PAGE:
Anyone who has even looked at a page or two of Black Hole understands that if someone has earned the right to flip the bird at the comics gods and get away with it, it’s Charles Burns. The guy’s thick black lines never back down and he is about as deft and apparently facile in his command of comic vocabulary as anyone. But, the wild claim that he makes in his introduction for the newest installment of the absurdly titled Best American Comics is alarming. Burns writes, as an explanation for his choices as the “editor” for the most recent edition (the celebrity editor, by the way, who surveys a shortlist, presumably culled by the series editors, Matt Madden and Jessica Abel):
“For the most part, the artists in this book were already well known to me-that’s just the way it works; these days, if you’re a reasonably talented cartoonist, it’s hard to stay under the radar for long.”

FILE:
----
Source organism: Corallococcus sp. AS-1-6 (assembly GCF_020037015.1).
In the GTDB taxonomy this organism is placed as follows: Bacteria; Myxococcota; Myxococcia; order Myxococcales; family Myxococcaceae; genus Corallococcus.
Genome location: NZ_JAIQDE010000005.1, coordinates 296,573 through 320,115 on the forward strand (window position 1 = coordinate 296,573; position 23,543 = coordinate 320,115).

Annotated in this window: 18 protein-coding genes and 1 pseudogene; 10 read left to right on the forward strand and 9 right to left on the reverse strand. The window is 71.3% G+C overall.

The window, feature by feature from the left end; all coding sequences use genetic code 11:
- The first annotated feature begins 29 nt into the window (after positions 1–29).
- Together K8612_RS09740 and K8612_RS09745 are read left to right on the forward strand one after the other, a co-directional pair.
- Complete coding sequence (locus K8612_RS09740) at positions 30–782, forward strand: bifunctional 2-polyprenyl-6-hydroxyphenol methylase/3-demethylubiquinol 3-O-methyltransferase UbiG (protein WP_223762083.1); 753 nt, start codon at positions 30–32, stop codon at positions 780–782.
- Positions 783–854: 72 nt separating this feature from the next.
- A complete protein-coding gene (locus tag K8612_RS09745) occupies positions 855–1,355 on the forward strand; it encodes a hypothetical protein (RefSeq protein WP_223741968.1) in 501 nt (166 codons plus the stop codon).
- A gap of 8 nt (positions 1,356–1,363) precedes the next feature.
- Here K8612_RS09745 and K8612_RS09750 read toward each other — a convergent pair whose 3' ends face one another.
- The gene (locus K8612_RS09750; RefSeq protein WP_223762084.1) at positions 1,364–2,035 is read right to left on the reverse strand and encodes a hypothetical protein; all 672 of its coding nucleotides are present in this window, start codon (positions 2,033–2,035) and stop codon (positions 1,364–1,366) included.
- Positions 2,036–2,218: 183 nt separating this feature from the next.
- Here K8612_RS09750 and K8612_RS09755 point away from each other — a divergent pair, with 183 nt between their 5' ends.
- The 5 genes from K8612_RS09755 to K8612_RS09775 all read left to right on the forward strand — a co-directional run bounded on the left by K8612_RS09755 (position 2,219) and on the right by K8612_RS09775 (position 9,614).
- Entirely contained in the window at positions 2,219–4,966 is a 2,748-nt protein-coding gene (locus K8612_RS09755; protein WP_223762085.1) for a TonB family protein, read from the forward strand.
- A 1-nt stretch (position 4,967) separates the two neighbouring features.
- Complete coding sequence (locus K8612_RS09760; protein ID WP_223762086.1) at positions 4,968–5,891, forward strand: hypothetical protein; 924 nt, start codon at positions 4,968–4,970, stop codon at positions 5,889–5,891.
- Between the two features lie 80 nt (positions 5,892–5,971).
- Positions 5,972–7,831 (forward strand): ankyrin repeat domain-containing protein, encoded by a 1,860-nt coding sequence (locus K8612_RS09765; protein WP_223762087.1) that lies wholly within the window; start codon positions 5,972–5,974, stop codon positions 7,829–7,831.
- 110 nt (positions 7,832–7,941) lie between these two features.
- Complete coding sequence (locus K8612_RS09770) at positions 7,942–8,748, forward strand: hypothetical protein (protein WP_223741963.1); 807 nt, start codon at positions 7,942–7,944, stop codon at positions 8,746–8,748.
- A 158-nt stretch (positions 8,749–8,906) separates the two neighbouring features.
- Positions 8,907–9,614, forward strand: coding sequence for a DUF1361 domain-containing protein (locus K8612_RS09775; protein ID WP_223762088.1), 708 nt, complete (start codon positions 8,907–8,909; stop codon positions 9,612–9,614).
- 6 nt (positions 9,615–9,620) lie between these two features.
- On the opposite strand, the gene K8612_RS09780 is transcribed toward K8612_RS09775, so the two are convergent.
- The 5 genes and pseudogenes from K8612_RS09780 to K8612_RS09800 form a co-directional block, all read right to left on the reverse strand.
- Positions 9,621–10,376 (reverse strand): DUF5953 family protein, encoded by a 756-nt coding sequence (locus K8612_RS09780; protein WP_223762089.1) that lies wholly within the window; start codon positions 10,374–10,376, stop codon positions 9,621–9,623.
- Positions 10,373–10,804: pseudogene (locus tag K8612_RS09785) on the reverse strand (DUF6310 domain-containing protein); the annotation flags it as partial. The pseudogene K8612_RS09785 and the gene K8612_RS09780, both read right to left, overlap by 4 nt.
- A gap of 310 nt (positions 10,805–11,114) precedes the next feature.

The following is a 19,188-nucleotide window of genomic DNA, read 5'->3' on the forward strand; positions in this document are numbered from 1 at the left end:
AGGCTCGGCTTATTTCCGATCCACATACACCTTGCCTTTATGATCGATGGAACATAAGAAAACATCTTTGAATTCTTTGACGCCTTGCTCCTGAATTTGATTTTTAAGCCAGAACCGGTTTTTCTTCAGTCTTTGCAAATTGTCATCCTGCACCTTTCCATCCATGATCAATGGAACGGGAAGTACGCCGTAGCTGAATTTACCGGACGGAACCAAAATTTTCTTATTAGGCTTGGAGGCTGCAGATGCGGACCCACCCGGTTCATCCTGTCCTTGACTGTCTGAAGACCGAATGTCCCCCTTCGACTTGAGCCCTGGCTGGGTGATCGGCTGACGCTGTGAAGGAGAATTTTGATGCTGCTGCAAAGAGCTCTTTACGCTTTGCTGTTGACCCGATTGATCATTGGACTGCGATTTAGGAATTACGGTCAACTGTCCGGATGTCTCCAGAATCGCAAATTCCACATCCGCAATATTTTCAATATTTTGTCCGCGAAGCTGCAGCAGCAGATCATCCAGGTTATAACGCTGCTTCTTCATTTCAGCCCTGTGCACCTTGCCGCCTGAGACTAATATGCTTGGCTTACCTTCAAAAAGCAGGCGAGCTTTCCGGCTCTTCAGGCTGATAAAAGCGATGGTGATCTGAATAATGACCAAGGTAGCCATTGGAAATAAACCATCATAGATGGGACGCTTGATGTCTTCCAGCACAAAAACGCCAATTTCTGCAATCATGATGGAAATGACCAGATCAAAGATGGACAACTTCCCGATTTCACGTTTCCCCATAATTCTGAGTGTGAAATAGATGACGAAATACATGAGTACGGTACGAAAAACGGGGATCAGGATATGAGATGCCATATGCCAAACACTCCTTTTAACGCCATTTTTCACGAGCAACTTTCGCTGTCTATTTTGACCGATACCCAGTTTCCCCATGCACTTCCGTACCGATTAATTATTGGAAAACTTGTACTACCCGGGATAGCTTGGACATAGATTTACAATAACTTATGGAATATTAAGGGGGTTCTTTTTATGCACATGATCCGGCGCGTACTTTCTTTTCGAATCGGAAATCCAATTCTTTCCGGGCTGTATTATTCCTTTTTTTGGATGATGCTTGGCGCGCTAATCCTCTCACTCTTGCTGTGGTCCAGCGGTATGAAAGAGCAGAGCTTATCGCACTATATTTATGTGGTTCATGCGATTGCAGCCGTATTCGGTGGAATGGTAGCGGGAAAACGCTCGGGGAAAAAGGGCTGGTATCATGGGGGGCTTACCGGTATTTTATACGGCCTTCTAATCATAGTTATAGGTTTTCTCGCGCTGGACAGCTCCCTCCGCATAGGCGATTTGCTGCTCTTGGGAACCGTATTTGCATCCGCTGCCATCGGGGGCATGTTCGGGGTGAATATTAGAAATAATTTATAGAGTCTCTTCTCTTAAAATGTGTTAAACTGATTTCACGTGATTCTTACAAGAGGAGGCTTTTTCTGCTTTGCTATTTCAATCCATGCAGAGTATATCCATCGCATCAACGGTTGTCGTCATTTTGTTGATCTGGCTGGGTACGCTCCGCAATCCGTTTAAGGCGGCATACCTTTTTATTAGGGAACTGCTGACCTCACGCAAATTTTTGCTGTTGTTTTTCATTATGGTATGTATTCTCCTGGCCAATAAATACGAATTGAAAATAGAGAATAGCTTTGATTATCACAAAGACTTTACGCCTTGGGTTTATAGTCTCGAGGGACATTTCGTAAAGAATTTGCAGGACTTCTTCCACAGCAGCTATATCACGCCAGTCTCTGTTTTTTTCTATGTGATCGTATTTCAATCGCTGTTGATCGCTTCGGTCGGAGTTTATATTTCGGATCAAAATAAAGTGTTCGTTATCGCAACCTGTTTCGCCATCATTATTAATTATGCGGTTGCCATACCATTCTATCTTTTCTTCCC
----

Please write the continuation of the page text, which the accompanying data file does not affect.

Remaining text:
Will all due respect, Mr. Burns: Bullshit. One of the things I really appreciate about the comics world is apparent smallness, the seeming approachability of even some of the most revered creators, the respect for little books, homemade projects, and the general friendliness (rather than nervous competitiveness that is more apparent among writers) of the community. So I appreciate where Burns is coming from. But he has taken this feeling to an unfortunate conclusion: the assumption that this small community is all there is. I can personally guarantee there is a whole slew of wonderful work that has yet to come on to his “radar.” The amount of good work being done is growing exponentially, but outlets are still limited and hierarchies still exist, let’s not pretend they don’t. There are trends and fashions and work that people are more comfortable with and other that faces greater resistance. (This should go without saying.) By ignoring this, we’re creating a dangerous precedent for our critical understanding of what comics are. Burns and Madden and Abel certainly put together a book of excellent comics, but to claim this is all there is, that’s profoundly unfortunate.